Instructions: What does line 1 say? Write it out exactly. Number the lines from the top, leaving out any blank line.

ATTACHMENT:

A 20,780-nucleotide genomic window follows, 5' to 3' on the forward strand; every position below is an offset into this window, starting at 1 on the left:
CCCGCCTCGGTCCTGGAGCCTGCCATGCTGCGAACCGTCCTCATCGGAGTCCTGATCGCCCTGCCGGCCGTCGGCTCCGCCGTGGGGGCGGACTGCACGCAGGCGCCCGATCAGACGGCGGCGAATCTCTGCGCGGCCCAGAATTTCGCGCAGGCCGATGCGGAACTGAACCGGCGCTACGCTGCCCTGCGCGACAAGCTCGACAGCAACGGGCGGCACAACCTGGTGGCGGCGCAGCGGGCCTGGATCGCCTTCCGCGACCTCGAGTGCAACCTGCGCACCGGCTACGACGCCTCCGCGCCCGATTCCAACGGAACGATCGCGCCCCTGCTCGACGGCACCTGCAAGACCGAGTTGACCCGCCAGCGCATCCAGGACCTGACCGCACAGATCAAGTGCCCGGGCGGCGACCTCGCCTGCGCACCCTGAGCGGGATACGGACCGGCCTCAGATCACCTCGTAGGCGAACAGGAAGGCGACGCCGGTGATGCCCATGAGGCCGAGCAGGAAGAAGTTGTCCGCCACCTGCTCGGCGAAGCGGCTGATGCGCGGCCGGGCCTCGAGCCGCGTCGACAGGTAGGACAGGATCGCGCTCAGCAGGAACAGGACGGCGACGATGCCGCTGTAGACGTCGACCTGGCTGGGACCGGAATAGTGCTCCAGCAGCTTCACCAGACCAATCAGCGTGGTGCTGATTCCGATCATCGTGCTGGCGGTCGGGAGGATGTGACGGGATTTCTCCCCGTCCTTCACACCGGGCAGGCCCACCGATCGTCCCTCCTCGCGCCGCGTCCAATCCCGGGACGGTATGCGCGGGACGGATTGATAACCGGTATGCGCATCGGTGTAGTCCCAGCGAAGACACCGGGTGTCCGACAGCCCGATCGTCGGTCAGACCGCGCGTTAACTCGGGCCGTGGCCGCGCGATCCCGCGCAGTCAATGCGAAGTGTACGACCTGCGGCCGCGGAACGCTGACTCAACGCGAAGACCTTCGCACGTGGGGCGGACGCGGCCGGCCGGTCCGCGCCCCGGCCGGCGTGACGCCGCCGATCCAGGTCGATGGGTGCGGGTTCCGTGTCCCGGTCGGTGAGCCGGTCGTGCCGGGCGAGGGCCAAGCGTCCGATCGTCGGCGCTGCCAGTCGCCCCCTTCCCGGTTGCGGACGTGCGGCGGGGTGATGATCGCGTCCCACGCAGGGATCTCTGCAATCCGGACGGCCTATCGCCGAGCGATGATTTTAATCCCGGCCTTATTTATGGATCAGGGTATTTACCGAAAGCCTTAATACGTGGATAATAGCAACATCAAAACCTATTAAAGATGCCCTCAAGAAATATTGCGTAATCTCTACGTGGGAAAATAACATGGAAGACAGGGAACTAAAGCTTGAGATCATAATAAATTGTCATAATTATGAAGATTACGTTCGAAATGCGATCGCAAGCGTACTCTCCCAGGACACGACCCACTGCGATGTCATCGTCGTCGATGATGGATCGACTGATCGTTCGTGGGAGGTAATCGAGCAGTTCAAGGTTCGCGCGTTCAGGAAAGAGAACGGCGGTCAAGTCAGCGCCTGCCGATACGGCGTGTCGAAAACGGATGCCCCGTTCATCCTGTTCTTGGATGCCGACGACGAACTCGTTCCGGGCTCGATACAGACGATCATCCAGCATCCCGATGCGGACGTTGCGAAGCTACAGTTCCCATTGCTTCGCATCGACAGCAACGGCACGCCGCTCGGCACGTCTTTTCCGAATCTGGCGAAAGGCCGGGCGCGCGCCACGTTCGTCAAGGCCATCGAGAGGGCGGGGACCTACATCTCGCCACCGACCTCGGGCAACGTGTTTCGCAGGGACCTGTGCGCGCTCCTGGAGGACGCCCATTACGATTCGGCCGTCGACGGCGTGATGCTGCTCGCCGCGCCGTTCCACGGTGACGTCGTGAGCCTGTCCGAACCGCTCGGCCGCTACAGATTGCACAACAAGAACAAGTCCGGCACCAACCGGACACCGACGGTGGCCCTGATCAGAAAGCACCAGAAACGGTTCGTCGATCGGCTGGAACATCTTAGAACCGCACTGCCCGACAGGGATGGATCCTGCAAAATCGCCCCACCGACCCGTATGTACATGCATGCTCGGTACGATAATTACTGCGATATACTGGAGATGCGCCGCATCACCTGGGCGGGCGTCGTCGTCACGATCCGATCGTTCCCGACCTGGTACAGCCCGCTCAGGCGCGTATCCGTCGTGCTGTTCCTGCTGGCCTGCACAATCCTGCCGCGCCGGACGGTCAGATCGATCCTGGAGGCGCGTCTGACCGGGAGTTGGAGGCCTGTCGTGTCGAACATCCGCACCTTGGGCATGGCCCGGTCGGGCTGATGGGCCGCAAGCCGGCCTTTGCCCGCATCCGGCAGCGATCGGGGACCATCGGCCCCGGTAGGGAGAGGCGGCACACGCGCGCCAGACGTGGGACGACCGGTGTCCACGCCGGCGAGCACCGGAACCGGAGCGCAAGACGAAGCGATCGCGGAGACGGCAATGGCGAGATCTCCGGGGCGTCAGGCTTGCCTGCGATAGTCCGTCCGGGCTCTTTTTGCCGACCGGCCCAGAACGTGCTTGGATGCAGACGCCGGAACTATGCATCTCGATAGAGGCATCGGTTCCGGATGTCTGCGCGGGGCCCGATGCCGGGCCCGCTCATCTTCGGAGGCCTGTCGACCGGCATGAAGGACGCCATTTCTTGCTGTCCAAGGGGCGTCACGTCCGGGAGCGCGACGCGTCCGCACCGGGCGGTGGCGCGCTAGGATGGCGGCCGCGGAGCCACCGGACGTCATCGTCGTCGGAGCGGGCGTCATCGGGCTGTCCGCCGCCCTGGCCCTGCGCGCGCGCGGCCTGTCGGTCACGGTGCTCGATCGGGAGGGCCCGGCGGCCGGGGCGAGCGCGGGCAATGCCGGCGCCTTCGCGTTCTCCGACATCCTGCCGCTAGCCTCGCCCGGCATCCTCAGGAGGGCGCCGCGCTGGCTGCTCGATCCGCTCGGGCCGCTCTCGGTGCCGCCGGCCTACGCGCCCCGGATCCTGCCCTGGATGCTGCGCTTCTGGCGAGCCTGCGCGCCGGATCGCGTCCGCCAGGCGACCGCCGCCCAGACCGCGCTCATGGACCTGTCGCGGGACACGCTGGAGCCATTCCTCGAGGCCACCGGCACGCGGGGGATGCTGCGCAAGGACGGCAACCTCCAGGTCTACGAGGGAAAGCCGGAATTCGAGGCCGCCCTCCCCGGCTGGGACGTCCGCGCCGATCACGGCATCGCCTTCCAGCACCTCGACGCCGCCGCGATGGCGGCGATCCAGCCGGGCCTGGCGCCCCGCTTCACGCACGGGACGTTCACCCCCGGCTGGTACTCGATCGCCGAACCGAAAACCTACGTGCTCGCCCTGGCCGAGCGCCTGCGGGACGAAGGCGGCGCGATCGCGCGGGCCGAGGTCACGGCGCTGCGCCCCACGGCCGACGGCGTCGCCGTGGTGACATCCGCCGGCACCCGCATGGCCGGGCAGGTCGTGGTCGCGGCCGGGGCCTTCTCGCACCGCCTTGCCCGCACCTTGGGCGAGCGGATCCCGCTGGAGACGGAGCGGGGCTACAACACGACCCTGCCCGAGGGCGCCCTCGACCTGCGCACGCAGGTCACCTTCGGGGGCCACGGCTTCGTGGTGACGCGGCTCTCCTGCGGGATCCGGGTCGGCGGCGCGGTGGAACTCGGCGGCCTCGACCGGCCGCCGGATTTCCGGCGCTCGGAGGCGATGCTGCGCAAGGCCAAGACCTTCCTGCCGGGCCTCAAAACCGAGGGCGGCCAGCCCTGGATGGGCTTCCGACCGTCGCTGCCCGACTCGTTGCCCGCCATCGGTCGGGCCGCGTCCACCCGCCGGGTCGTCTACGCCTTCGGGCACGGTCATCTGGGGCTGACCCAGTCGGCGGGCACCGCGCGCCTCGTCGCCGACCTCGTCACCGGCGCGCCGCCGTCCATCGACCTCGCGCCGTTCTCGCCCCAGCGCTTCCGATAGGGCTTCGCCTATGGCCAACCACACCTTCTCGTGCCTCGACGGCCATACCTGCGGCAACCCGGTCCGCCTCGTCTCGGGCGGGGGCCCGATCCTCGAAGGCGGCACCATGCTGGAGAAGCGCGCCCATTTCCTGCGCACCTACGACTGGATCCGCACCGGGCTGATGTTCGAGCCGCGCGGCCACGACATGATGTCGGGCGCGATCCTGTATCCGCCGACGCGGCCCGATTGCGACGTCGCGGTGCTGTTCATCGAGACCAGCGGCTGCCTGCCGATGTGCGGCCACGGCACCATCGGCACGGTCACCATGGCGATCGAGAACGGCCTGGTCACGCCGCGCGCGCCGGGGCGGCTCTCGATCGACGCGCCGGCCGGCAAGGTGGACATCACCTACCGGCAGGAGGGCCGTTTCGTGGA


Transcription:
A 20,780-nucleotide genomic window follows, 5' to 3' on the forward strand; every position below is an offset into this window, starting at 1 on the left: